What's a pollinator?
A pollinator is an animal that moves pollen from the male anther of a flower to the female stigma of a flower. In other words, a pollinator is an animal (usually an insect or bird) that has the very important job of inducing plants to make seeds or fruit.
Why are pollinators important?
According to Pollinators, “Birds, bats, butterflies and other small animals are responsible for bringing us one of every three bits of food.” In fact, you can thank a bee, bird or insect for one third of your diet! “Somewhere between 75% and 95% of all flowering plants on earth need help with pollination." Without pollinators, we wouldn’t have much food.
What animals are pollinators?
Bees, wasps, ants, flies, mosquitoes, butterflies, moths, birds, and bats are just a few of the over 200,000 species of pollinators. Out of that number, we think that butterflies, hummingbirds, and ladybugs top the list of creatures to attract. What’s not to love about these amazing pollinators?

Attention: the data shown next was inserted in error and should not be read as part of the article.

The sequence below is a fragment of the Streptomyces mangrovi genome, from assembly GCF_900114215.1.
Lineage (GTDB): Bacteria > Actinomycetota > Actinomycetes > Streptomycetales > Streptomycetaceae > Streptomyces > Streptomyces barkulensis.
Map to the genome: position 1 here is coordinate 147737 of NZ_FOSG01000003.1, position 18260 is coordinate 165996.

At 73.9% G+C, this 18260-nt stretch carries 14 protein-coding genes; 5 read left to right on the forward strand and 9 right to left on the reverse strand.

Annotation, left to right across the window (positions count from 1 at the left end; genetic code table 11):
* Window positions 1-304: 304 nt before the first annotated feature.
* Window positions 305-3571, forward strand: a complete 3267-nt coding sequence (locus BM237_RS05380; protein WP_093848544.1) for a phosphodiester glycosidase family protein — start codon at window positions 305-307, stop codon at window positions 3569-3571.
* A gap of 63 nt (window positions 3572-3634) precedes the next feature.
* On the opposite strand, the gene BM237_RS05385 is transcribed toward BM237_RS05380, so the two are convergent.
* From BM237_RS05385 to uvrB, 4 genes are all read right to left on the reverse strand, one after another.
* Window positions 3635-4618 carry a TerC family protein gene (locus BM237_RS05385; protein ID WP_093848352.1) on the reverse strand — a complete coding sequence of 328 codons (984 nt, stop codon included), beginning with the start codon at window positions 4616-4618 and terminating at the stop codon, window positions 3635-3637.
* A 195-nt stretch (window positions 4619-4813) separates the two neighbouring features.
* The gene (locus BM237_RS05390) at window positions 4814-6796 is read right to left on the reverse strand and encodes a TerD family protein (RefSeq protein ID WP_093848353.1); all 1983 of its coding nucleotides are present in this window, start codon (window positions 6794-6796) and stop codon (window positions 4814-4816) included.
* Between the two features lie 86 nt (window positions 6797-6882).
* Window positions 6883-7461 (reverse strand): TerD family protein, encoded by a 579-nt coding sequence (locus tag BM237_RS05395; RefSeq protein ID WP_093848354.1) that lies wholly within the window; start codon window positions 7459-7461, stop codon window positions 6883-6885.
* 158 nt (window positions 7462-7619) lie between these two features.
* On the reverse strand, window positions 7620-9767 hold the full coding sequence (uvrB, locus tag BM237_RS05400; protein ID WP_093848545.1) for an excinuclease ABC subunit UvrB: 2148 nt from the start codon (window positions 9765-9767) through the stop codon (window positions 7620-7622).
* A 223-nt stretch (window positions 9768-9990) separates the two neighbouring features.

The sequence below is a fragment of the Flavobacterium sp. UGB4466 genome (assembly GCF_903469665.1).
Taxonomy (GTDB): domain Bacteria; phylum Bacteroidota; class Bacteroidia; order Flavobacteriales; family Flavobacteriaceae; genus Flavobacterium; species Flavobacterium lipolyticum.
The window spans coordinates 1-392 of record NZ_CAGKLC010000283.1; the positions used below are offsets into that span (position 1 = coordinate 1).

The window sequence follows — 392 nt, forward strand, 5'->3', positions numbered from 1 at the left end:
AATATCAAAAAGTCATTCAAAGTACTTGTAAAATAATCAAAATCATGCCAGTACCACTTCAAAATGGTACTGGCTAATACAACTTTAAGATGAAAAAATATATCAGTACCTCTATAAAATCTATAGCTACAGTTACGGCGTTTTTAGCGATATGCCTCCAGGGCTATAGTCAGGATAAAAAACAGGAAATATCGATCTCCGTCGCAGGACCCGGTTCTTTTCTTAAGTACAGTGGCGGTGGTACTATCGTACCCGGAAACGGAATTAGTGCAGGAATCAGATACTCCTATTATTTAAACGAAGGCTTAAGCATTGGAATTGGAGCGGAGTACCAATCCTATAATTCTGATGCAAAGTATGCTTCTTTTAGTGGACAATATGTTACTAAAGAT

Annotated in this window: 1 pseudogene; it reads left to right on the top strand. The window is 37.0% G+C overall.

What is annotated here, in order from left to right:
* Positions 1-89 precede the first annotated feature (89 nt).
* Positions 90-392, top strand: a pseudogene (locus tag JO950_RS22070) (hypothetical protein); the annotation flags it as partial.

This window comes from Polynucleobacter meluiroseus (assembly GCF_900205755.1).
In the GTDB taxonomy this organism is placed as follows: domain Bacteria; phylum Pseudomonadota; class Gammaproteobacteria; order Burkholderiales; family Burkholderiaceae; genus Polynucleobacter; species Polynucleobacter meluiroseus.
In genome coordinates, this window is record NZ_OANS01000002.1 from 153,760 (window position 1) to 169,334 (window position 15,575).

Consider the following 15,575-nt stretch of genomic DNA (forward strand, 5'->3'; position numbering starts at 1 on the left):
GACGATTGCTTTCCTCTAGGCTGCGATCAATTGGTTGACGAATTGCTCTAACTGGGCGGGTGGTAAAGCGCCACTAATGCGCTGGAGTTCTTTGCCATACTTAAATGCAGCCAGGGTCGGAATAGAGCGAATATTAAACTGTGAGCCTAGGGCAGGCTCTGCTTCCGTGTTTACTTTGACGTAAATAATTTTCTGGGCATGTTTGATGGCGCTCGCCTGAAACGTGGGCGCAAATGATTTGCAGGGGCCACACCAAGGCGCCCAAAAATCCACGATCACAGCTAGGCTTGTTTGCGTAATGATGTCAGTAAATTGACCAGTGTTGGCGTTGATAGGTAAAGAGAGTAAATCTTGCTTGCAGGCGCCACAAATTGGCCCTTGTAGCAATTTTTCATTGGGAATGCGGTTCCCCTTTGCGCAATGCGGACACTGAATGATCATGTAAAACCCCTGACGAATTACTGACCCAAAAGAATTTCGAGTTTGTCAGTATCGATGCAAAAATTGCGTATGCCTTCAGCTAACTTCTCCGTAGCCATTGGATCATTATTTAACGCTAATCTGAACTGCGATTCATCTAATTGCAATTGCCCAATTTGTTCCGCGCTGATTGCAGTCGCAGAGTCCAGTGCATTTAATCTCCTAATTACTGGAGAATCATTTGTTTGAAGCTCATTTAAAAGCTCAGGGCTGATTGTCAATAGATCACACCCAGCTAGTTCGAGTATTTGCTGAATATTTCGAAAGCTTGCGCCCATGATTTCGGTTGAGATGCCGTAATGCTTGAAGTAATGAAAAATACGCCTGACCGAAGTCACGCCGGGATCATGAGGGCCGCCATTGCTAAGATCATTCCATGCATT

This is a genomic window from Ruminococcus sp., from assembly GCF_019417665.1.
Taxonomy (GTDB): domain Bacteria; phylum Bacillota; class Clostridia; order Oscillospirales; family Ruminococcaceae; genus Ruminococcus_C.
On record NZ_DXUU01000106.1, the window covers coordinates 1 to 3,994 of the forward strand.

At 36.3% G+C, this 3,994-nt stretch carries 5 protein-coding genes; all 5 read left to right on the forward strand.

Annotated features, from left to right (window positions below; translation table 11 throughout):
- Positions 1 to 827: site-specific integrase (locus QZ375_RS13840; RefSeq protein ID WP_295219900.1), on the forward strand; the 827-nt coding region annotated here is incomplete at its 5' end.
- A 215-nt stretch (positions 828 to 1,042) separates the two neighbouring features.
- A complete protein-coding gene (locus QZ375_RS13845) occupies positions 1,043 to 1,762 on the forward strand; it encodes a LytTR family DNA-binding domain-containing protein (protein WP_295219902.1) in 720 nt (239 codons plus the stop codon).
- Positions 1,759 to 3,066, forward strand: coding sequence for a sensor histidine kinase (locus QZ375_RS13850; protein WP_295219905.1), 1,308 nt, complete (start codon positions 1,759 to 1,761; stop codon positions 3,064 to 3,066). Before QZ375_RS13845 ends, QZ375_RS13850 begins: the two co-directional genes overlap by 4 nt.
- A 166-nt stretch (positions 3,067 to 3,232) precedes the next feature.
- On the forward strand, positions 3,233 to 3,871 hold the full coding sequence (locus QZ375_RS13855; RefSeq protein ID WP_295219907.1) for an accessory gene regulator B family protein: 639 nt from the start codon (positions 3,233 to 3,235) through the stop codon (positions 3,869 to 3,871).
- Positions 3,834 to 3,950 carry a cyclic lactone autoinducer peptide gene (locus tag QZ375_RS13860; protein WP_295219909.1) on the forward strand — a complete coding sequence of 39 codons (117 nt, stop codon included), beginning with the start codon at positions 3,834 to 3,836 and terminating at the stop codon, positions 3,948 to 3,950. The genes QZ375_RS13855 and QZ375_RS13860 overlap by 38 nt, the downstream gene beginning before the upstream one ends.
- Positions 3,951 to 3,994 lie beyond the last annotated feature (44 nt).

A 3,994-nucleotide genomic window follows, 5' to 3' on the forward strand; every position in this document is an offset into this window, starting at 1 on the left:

How do we attract pollinators?
- Pollinators need a source of water, a place to rest, and plants full of nectar so they can eat.
- Cultivating native plants in a garden filled with colorful blooms that last the season will attract the animals and give them a belly full of nectar so they can do their job.
- Water features filled with rain water will safely provide a water source.
- Install bat and bird houses to provide shelter for your feathered friends. (Yes, bats are pollinators too!)
- Reduce the use of pesticides and use organic fertilizers to protect the pollinators.
What’s our favorite way to attract pollinators?
Flowers, of course! Browse and enjoy our butterfly garden to see the many types of plants that attract pollinators and enjoy the monarch butterflies as they stop to rest on their migration!
Make sure to stop by our butterfly garden when you're at Calgo or make it a destination if you haven't been.
You can find out more about pollinators at our upcoming "The Life of the Monarch" workshop.